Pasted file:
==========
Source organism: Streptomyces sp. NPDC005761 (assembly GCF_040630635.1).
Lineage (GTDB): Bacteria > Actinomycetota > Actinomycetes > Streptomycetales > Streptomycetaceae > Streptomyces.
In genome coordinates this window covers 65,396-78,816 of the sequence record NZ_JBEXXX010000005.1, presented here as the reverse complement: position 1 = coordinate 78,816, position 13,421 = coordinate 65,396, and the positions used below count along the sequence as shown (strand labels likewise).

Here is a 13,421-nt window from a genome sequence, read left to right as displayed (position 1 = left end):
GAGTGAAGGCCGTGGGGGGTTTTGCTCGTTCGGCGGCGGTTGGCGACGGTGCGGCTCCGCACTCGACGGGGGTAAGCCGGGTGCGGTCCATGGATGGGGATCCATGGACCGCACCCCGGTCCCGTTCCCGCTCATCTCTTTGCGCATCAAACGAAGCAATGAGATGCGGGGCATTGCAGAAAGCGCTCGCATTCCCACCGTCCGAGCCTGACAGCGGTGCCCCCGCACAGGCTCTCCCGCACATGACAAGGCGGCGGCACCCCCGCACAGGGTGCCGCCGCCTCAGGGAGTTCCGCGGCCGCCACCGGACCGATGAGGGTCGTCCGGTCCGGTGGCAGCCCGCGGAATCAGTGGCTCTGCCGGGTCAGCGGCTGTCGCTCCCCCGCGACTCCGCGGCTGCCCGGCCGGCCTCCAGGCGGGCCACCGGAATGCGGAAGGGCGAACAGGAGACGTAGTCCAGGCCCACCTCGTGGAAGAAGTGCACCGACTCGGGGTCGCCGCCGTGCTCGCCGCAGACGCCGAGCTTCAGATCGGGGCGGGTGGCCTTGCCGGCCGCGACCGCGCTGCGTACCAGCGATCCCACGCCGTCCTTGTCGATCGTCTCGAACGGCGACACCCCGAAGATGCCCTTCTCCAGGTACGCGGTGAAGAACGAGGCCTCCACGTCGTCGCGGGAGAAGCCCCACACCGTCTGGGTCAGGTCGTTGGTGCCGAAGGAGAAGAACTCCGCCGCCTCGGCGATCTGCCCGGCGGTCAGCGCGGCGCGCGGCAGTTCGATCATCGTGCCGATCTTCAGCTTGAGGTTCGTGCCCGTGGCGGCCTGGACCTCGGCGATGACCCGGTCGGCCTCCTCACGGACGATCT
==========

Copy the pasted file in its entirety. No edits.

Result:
Source organism: Streptomyces sp. NPDC005761 (assembly GCF_040630635.1).
Lineage (GTDB): Bacteria > Actinomycetota > Actinomycetes > Streptomycetales > Streptomycetaceae > Streptomyces.
In genome coordinates this window covers 65,396-78,816 of the sequence record NZ_JBEXXX010000005.1, presented here as the reverse complement: position 1 = coordinate 78,816, position 13,421 = coordinate 65,396, and the positions used below count along the sequence as shown (strand labels likewise).

Here is a 13,421-nt window from a genome sequence, read left to right as displayed (position 1 = left end):
GAGTGAAGGCCGTGGGGGGTTTTGCTCGTTCGGCGGCGGTTGGCGACGGTGCGGCTCCGCACTCGACGGGGGTAAGCCGGGTGCGGTCCATGGATGGGGATCCATGGACCGCACCCCGGTCCCGTTCCCGCTCATCTCTTTGCGCATCAAACGAAGCAATGAGATGCGGGGCATTGCAGAAAGCGCTCGCATTCCCACCGTCCGAGCCTGACAGCGGTGCCCCCGCACAGGCTCTCCCGCACATGACAAGGCGGCGGCACCCCCGCACAGGGTGCCGCCGCCTCAGGGAGTTCCGCGGCCGCCACCGGACCGATGAGGGTCGTCCGGTCCGGTGGCAGCCCGCGGAATCAGTGGCTCTGCCGGGTCAGCGGCTGTCGCTCCCCCGCGACTCCGCGGCTGCCCGGCCGGCCTCCAGGCGGGCCACCGGAATGCGGAAGGGCGAACAGGAGACGTAGTCCAGGCCCACCTCGTGGAAGAAGTGCACCGACTCGGGGTCGCCGCCGTGCTCGCCGCAGACGCCGAGCTTCAGATCGGGGCGGGTGGCCTTGCCGGCCGCGACCGCGCTGCGTACCAGCGATCCCACGCCGTCCTTGTCGATCGTCTCGAACGGCGACACCCCGAAGATGCCCTTCTCCAGGTACGCGGTGAAGAACGAGGCCTCCACGTCGTCGCGGGAGAAGCCCCACACCGTCTGGGTCAGGTCGTTGGTGCCGAAGGAGAAGAACTCCGCCGCCTCGGCGATCTGCCCGGCGGTCAGCGCGGCGCGCGGCAGTTCGATCATCGTGCCGATCTTCAGCTTGAGGTTCGTGCCCGTGGCGGCCTGGACCTCGGCGATGACCCGGTCGGCCTCCTCACGGACGATCT